In a dogged effort to better ourselves with more refined reading, A Reader's Respite bravely signed up for The Classics Circuit's tour of author Elizabeth Gaskell. If you're anything like us, about the only work we could name by this well-regarded author was the novel Cranford, which the BBC boldly turned into a mini-series starring Judi Dench earlier this year. (A review of Cranford, by the way, will be featured over at Notes From the North this coming Friday!)
A Reader's Respite, however, wasn't quite brave enough to tackle one of Gaskell's novels and instead we opted to read one of her lesser known novellas, this one entitled A Dark Night's Work.
Published in 1863, A Dark Night's Work is the story of Ellinor Wilkins, daughter to a well-to-do country lawyer in rural England. Having lost her mother and sister at a very young age, Ellinor develops an intense bond with her father and enjoys all of his attention and financial comforts throughout her childhood.
Her bond with Mr. Wilkins is so strong that, as is wont to happen in these circumstances, Ellinor is also blind to his faults, not the least of which are an over-reaching pride and drunkenness. As Ellinor grows into adulthood, she will eventually meet and become engaged to a young man of a noble family.
Just as she is about to float blindly from one comfortable life with her father into another with a husband, tragedy strikes.
Mr. Wilkins, in a fit of drunken rage, commits murder. Desperate to avoid the disgrace, Ellinor, her father and a family servant hide the body.
From here on out, the story is chiefly concerned with the effects of a guilty conscious. Each person concerned deals with the guilt in devastating ways and the effects are far-reaching into the future.
Gaskell's forte with this novella is her examination of character and tragedy. She foreshadows early in the story,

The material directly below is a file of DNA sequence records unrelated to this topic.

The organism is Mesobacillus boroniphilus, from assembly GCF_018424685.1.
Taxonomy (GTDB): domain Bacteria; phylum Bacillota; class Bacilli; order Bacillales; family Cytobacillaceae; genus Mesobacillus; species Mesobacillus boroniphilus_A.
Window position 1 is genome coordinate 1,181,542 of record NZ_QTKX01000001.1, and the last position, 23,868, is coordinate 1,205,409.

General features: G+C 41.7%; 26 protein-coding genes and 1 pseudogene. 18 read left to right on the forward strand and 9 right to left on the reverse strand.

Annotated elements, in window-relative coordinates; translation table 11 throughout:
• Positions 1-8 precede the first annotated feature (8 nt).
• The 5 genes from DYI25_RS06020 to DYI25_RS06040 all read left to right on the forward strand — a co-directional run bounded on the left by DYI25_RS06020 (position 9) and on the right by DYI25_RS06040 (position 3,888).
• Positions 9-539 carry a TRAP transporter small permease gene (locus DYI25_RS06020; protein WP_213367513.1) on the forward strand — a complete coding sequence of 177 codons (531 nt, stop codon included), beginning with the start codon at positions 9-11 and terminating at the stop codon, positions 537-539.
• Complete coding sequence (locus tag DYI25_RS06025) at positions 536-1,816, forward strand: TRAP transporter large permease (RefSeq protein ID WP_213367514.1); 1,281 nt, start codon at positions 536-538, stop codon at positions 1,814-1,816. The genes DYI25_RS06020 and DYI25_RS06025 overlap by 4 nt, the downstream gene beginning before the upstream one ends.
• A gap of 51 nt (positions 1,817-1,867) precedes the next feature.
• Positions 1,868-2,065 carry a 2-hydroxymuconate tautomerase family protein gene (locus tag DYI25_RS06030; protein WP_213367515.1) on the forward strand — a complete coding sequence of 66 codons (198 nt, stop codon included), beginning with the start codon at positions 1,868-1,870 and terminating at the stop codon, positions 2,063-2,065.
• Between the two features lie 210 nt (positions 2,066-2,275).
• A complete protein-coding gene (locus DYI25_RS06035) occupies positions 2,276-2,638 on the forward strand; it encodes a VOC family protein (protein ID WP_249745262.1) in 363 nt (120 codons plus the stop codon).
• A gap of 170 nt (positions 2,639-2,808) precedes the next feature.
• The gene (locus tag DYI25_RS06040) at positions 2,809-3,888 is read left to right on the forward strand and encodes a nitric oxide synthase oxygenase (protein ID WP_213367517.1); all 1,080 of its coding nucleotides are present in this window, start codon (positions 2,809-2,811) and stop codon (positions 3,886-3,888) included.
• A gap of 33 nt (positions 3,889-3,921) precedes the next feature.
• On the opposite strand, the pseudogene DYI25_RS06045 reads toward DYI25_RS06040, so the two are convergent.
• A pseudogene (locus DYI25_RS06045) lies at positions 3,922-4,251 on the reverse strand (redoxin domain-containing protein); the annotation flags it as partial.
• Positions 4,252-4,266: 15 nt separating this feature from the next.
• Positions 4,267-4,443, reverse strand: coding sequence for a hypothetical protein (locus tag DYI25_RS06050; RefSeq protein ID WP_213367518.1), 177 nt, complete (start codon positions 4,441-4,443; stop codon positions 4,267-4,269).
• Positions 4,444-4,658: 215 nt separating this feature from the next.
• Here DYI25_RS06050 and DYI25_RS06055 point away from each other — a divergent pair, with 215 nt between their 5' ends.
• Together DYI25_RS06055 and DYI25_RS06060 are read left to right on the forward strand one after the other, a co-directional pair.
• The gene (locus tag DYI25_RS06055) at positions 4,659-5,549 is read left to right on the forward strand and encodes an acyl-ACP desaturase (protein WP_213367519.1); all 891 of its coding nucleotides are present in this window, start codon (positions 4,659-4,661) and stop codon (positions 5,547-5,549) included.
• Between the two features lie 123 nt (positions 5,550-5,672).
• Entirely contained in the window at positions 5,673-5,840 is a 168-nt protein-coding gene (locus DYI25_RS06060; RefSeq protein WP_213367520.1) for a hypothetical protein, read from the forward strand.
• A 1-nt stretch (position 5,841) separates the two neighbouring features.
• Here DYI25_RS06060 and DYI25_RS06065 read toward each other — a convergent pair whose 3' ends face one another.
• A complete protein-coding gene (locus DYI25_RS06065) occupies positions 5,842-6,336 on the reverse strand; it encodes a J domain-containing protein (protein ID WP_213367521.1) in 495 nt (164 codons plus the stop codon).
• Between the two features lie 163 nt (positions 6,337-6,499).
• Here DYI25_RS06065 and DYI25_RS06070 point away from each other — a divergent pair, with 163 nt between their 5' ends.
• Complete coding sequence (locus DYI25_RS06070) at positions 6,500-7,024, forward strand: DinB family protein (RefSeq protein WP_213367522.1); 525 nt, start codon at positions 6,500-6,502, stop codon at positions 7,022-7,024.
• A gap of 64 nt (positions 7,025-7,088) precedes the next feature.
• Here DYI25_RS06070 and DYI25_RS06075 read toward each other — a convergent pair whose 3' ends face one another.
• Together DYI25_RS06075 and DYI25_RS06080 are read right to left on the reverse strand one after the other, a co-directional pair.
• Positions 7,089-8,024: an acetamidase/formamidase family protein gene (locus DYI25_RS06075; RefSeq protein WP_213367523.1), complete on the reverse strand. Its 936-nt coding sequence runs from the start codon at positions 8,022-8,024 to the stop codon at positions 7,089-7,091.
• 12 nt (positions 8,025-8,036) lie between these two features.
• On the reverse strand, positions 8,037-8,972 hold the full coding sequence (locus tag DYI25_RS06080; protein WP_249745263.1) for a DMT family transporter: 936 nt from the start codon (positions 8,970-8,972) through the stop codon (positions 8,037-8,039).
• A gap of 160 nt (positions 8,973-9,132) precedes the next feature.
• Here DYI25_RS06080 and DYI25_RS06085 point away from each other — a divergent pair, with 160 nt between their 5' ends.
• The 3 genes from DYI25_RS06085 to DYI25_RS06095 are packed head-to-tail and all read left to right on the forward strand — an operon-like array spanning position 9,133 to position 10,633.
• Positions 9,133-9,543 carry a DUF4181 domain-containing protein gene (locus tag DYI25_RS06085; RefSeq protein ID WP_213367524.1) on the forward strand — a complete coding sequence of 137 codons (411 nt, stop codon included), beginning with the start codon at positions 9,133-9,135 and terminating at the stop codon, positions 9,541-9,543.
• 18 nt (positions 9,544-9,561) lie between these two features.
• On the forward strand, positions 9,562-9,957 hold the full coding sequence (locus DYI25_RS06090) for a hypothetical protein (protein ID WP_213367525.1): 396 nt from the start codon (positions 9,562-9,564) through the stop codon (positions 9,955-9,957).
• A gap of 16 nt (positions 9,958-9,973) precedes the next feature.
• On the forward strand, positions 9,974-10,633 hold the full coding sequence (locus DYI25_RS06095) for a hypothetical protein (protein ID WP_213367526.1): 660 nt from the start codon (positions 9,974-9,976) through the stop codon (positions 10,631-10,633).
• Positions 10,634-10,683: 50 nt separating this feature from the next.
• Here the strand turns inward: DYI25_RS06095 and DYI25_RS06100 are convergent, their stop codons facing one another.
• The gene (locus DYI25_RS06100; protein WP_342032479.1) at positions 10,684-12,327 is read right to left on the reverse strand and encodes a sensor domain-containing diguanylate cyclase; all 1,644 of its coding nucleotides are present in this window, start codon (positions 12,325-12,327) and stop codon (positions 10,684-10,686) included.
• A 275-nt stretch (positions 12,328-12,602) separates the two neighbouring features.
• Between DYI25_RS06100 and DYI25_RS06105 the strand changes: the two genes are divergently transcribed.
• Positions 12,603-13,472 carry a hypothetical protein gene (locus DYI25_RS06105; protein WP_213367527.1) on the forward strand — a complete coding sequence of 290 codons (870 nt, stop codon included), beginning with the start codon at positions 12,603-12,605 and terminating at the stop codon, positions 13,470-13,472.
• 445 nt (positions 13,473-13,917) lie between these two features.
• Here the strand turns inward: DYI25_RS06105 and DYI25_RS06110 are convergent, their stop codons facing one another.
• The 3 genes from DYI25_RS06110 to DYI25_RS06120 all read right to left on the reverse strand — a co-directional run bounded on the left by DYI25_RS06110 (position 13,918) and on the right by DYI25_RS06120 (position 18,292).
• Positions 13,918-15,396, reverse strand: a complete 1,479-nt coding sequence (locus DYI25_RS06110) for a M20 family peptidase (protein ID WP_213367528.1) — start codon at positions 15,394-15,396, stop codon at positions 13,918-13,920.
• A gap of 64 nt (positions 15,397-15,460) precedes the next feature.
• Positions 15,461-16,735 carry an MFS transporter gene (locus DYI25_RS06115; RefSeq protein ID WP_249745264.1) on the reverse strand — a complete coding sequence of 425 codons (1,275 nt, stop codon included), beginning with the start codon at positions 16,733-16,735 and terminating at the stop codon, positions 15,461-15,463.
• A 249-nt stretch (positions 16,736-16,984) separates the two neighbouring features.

...it is approaching all of us at this very time; you, reader, I, writer, have each our great sorrow bearing down on us. It may be yet beyond the dimmest point of our horizon, but in the stillness of the night our hearts shrink at the sound of its coming footstep. Well is it for those who fall into the hands of the Lord rather than into the hands of men; but worst of all is it for him who has hereafter to mingle the gall of remorse with the cup held out to him by his doom.
A Dark Night's Work, Elizabeth Gaskell
Very gothic, no?
Gaskell doesn't attempt to develop much sympathy for Ellinor's plight. Rather, she simply states facts without sentiment and allows the reader's to draw their own conclusions. You may, as you read her story, determine that Ellinor gets everything she had coming to her. Or you may decide the consequences are rather too harsh.
Either way, the novella is a story with dark undertones of family dynamics and social mores, rather impressive for the time frame and rather reminds us of Edith Wharton's darker works which weren't to come along for another fifty years.
If you're interested in Gaskell's work, most of her writings are available on Google Books or Project Gutenberg, free of charge.
FDC Disclaimer: This book came to us via a free download on to our Amazonian Devil Device (aka, the Kindle) from Amazon.com. No Kindles were harmed in the making of this review.